In many ways, 3 Idiots is a story we’ve all heard before with a message ingrained into our subconscious by years of storybooks, after-school specials, and hopefully, good parents. It is the story of one man (cue ominous trailer music) who dares to rebel, go against the grain, buck the trend, stand up to the man…you get the point. It is also a story about the importance of friendship, pursuing one’s dreams, and the power of true love.
Sound interesting? I didn’t think so. We’ve all heard this tale before. Right?
Wrong. While the themes of 3 Idiots tread familiar ground, the presentation here is unlike anything I have seen before. Set at a prestigious engineering school in India, the film focuses on a brilliant student named Rancho Chanchad (Aamir Khan) who is endlessly curious about the world around him and attends classes simply because he loves studying and learning. But this is India, not America, and in at the Imperial College of Engineering grades are everything. Good grades bring job opportunities, which bring wealth, success, and the chance to lift one’s family out of poverty. In terms of sheer academic competitiveness, students The competition at ICE makes American law schools look like kindergarten playgrounds. And yet, Rancho will have none of it. He finds joy in the simple things around him, while questioning his professors and pulling pranks on the older students. In the meantime, he becomes good friends with Farhan Qureshi (R. Madhavan) and Raju Rastogi (Sharman Joshi), his roomates who have a much more practical view of society. Thrown into the mix is Pia (Kareena Kapoor), a brilliant medical student who catches Rancho’s eye and also happens to be the daughter of the school dean Viru Sahastrabudhhe (Boman Irani). As you can imagine, Virus (as the students call him) is not very pleased with Rancho’s rather unorthodox attitude.
Like I said, this isn’t exactly groundbreaking storytelling here. I’ll give you three guesses as to how things turn out…and the first two don’t count.
It’s also cleverly told in flashback form, as the movie opens on Farhan, Raju, and another schoolmate Chatur (Omi Vaidya) who are reunited ten years after graduating from school. Farhan and Raju have been unable to locate Rancho, who seems to have disappeared in the last five years, and together the three of them set out to find him while for Chatur is bent on proving, with photos of his mansion and Lamborghini, that he has found greater success in life than Rancho by adhering to the cultural norms of cutthroat competition.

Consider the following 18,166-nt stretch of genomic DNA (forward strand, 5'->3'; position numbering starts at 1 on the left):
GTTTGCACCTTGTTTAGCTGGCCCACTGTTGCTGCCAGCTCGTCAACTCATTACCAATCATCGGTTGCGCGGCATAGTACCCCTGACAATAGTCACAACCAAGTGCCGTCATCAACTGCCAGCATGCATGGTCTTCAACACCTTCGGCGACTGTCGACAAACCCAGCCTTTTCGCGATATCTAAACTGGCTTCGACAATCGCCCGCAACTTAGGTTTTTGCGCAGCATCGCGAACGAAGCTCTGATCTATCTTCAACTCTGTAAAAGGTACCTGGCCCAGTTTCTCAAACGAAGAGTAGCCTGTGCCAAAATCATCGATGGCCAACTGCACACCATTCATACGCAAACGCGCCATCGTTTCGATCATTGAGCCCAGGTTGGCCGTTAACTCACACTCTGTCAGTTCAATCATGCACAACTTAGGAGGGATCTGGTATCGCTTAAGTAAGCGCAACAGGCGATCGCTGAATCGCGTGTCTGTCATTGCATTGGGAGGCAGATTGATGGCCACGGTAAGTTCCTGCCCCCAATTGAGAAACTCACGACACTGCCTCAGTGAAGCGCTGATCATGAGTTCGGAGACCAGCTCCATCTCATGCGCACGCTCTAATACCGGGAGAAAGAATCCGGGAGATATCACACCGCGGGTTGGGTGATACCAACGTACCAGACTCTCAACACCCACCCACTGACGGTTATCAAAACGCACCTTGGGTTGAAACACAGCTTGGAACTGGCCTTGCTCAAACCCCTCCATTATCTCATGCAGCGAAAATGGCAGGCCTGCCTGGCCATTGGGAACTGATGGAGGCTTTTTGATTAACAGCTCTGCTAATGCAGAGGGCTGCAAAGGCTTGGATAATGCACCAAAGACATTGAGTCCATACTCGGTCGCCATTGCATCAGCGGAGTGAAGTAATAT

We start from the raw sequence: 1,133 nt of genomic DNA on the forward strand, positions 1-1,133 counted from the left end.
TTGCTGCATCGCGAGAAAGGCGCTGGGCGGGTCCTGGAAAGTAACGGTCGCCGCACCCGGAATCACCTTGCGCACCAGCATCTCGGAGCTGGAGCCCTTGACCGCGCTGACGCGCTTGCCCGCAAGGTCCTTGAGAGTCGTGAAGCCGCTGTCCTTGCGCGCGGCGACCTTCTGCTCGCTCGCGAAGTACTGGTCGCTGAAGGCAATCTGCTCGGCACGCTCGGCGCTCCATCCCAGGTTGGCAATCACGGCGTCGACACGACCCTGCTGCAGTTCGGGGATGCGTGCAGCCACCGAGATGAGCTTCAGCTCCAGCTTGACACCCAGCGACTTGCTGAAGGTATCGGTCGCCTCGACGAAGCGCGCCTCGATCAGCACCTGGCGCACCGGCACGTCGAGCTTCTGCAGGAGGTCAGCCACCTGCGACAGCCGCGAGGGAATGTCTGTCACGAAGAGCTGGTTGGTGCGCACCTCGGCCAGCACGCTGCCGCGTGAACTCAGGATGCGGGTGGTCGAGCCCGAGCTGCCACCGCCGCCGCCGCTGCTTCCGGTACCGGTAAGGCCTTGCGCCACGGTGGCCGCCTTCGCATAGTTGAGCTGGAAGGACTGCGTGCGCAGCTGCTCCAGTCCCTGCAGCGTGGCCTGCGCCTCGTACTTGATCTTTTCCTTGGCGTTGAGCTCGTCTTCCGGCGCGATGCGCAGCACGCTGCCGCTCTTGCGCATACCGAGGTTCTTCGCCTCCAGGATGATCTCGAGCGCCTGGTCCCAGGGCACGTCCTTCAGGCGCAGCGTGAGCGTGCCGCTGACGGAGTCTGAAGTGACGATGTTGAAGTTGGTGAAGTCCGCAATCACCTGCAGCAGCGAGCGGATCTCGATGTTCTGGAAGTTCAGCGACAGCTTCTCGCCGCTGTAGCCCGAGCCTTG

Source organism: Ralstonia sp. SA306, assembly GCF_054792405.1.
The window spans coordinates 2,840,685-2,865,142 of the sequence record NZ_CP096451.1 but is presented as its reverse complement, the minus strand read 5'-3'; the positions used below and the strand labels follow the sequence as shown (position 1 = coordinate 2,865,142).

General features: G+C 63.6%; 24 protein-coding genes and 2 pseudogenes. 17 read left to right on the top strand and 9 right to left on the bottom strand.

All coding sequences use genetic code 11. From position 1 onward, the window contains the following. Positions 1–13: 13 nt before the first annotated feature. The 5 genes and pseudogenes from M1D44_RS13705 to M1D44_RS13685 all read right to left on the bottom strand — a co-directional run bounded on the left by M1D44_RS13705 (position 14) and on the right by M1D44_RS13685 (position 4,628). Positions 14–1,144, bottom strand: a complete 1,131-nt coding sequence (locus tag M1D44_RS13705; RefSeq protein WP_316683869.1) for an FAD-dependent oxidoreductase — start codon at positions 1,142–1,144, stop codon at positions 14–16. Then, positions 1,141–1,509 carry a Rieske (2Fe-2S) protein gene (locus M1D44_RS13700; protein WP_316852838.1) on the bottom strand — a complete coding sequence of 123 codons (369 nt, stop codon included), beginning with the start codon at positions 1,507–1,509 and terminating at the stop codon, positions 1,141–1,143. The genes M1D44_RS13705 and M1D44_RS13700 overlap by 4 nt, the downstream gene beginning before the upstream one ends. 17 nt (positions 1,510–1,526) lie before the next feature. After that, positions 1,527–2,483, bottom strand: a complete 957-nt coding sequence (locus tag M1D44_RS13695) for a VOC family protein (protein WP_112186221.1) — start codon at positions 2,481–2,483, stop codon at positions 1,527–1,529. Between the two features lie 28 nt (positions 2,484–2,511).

It’s refreshing to see a film that is so brazenly positive and optimistic without the cynical edge and sociopolitical agenda of so many movies that come out these days. Certainly 3 Idiots does not shy away from the less glamorous aspects of cutthroat schools like ICE, and early on one student decides to take his own life after the dean refuses to grant him a short extension on a project deadline which would have allowed him to graduate. And much of what is presented here is caricature: professors aren’t really that strict, and cruising through life on good vibes alone isn’t exactly a recipe for success. But the brilliance of 3 Idiots lies in the whip-smart pacing and impeccable acting–most notably from Khan, who so thoroughly embodies the freewheeling spirit of his character. He is utterly lost in Rancho’s persona, and displays a charming wide-eyed wonder and joie de vivre I haven’t seen in a movie since Lucy first entered Narnia. The friendship between the three buddies is real and believable, and Irani’s portrayal of the dean is so thoroughly convincing he could stand toe-to-toe with some of the sleaziest villains in movie history.
I’m no connoisseur of foreign films, though I do enjoy anime (but only when it’s subtitled–English voice actors never do justice to the source material) and I have a copy of Amélie sitting around on VHS somewhere. And as such, 3 Idiots is, as near as I can tell, the first full-length Bollywood movie I have ever seen. But like all good stories, its message is universal and, in this case, extraordinary well told. As Rancho would say, all is well.
Last 5 posts by Simon R.
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